What will President-Elect Donald Trump’s foreign policy vis-a-vis Russia look like? Similar to so many other subjects concerning the presidency of Donald Trump details are sparse, but there are already some indicators where the relationship could be heading.
The first official reaction, that came from Russian president Vladimir Putin after Trump’s surprising victory, laid out the foundation for future cooperation: “Building a constructive dialogue between Moscow and Washington — one based on principles of equality, mutual respect and a real accounting of each other’s positions — is in the interest of both nations and the world.”
On the surface, this demonstrated that Russia hopes the relationship can be fundamentally reshaped. Among other things Moscow may long for recognition as an equal power. Russian President Vladimir Putin appears to see President Trump as a partner. Conversely, judging from his election rhetoric, Donald Trump, as a transactional leader, is of the view that it will be possible to cut deals with the Russian president.Enjoying this article? Click here to subscribe for full access. Just $5 a month.
As a result, the U.S.-Russia relationship is bound to improve in the short run should the United States accommodate Putin’s desire to be seen as an equal. It may even influence developments in Syria and help break the political and military stalemate in the country. In their first phone conversation on November 14, Trump and Putin discussed Syria and agreed to “uniting efforts in the fight with the common enemy number one – international terrorism and extremism,” according to a Kremlin statement.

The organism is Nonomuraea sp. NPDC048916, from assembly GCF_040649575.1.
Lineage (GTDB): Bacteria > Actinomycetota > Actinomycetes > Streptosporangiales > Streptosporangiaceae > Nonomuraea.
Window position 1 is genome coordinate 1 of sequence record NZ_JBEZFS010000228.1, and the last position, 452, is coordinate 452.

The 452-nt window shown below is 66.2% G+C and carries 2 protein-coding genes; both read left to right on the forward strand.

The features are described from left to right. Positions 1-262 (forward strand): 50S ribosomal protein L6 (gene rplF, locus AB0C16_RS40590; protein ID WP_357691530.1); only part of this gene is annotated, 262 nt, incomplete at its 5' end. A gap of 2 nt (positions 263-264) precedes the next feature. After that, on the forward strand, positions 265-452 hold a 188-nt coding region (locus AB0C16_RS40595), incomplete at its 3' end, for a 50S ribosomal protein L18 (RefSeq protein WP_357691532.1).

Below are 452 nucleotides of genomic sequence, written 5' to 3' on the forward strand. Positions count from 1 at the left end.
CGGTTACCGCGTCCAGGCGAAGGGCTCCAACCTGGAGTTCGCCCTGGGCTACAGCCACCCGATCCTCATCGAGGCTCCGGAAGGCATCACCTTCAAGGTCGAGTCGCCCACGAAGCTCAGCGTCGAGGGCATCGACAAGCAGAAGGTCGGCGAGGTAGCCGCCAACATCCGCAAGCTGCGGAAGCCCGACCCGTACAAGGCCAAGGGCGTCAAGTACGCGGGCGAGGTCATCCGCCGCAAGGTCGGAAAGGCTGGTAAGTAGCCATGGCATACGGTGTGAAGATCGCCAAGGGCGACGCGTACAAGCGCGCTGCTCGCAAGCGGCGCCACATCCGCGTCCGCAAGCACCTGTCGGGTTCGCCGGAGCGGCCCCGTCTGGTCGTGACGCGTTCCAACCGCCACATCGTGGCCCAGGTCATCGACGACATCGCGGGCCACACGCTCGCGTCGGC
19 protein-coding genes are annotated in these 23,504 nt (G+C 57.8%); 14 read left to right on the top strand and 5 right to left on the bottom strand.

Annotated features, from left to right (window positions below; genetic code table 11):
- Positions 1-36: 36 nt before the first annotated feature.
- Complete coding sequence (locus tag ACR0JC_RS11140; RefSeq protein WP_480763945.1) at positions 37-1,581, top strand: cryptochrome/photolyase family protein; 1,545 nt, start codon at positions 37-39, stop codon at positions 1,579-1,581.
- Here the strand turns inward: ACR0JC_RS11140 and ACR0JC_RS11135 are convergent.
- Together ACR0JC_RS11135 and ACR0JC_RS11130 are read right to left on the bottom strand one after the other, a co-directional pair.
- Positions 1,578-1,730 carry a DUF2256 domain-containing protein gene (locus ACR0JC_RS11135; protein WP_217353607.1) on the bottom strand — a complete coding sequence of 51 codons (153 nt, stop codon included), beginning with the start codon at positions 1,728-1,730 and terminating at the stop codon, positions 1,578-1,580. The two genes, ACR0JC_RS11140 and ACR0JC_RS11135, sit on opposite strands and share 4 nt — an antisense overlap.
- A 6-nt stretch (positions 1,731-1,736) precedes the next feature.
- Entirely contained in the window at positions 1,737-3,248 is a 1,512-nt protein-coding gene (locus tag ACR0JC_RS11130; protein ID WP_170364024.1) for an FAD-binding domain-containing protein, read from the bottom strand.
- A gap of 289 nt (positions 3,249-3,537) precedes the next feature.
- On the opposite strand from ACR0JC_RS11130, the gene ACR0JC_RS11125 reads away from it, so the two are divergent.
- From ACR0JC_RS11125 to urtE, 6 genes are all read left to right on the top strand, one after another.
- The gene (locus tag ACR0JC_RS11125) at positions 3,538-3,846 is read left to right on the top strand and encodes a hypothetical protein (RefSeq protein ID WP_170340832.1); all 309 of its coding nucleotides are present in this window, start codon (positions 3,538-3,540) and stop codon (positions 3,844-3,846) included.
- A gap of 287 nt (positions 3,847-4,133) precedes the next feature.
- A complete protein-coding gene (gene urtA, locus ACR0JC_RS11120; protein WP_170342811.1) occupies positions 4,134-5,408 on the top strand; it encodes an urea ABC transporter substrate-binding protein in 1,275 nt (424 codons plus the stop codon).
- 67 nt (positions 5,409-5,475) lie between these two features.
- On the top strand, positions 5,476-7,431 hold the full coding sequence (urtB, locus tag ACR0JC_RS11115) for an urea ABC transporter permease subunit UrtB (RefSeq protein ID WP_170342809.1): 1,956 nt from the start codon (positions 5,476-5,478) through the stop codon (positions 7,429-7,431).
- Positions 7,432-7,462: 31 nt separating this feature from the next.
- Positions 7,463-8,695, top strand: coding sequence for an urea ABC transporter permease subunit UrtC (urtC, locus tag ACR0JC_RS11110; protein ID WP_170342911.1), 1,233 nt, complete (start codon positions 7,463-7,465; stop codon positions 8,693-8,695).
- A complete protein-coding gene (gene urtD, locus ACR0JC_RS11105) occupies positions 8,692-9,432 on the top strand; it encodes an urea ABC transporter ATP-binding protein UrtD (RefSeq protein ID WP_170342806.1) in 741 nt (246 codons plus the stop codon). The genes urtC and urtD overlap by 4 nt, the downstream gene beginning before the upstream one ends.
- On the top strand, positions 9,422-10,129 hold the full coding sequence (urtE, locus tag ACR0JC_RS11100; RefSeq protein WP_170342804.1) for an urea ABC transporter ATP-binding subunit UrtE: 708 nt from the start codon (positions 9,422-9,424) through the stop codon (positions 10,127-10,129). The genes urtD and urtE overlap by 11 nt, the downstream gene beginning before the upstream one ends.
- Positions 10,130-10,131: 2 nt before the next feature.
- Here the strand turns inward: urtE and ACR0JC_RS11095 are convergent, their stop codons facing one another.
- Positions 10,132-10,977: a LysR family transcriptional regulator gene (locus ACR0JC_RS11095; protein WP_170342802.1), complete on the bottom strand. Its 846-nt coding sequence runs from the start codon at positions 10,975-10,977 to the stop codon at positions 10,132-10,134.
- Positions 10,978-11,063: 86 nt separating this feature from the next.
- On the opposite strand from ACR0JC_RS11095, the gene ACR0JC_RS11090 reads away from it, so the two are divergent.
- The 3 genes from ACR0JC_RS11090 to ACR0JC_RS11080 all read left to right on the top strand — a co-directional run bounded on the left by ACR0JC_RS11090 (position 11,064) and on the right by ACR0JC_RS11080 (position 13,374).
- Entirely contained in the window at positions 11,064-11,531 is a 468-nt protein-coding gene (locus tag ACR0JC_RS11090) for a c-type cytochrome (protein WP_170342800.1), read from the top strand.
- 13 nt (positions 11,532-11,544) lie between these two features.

Indeed, it seems that the new U.S. leadership, including the team the president has started to assemble, identifies terrorism and radical extremism as the main security threats currently facing the United States. As a result, a political compromise of some sorts on Syria paired with a joint U.S.-Russian effort to eradicate the Islamic State can be expected to address this priority.
U.S.-Russia frictions may arise, however, over the situation in Ukraine (and in the post-Soviet space in general). Unlike in Syria, a country outside Russia’s traditional zone of influence, Moscow claims privileged status in Ukraine underlined by red lines that no post-Soviet state should dare to cross. These red lines have become increasingly more rigid since 2008 when Russia expressed its disapproval of Georgia’s aspiration for NATO membership and subsequently engaged it in a military conflict.
In 2014, Russia stepped up its demands on former satellite states. Since then it not only views NATO accession as a firm red line, but it would also not tolerate any cozying up towards the European Union or the West in general. Moscow gives the impression that the declaration of neutrality or non-alignment would not be sufficient reassurance for smaller post-Soviet states any longer. These demands, if not met, would deprive those states of a large portion of their sovereignty.